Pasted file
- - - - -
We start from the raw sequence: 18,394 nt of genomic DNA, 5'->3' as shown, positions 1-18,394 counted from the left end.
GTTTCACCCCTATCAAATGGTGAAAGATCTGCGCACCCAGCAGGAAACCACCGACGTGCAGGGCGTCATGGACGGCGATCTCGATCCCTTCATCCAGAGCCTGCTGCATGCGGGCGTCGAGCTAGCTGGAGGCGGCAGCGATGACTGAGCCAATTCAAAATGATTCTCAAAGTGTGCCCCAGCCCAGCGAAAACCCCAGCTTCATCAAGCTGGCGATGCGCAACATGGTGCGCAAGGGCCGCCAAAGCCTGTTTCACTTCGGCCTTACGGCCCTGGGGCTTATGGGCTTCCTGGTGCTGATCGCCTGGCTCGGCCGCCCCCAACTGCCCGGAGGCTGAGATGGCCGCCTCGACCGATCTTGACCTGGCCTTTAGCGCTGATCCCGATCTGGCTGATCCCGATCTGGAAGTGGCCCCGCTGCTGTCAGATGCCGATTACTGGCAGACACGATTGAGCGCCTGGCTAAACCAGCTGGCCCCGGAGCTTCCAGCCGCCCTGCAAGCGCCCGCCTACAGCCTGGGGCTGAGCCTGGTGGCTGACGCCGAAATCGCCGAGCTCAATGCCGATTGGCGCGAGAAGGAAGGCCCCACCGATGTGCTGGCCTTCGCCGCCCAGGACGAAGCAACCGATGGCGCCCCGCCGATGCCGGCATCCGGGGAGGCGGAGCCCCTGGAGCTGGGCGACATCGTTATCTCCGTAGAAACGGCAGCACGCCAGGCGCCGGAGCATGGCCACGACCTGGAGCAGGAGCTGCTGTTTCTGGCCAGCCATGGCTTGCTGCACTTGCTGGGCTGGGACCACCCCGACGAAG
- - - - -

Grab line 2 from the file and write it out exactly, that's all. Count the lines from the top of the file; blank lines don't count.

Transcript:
GTTTCACCCCTATCAAATGGTGAAAGATCTGCGCACCCAGCAGGAAACCACCGACGTGCAGGGCGTCATGGACGGCGATCTCGATCCCTTCATCCAGAGCCTGCTGCATGCGGGCGTCGAGCTAGCTGGAGGCGGCAGCGATGACTGAGCCAATTCAAAATGATTCTCAAAGTGTGCCCCAGCCCAGCGAAAACCCCAGCTTCATCAAGCTGGCGATGCGCAACATGGTGCGCAAGGGCCGCCAAAGCCTGTTTCACTTCGGCCTTACGGCCCTGGGGCTTATGGGCTTCCTGGTGCTGATCGCCTGGCTCGGCCGCCCCCAACTGCCCGGAGGCTGAGATGGCCGCCTCGACCGATCTTGACCTGGCCTTTAGCGCTGATCCCGATCTGGCTGATCCCGATCTGGAAGTGGCCCCGCTGCTGTCAGATGCCGATTACTGGCAGACACGATTGAGCGCCTGGCTAAACCAGCTGGCCCCGGAGCTTCCAGCCGCCCTGCAAGCGCCCGCCTACAGCCTGGGGCTGAGCCTGGTGGCTGACGCCGAAATCGCCGAGCTCAATGCCGATTGGCGCGAGAAGGAAGGCCCCACCGATGTGCTGGCCTTCGCCGCCCAGGACGAAGCAACCGATGGCGCCCCGCCGATGCCGGCATCCGGGGAGGCGGAGCCCCTGGAGCTGGGCGACATCGTTATCTCCGTAGAAACGGCAGCACGCCAGGCGCCGGAGCATGGCCACGACCTGGAGCAGGAGCTGCTGTTTCTGGCCAGCCATGGCTTGCTGCACTTGCTGGGCTGGGACCACCCCGACGAAG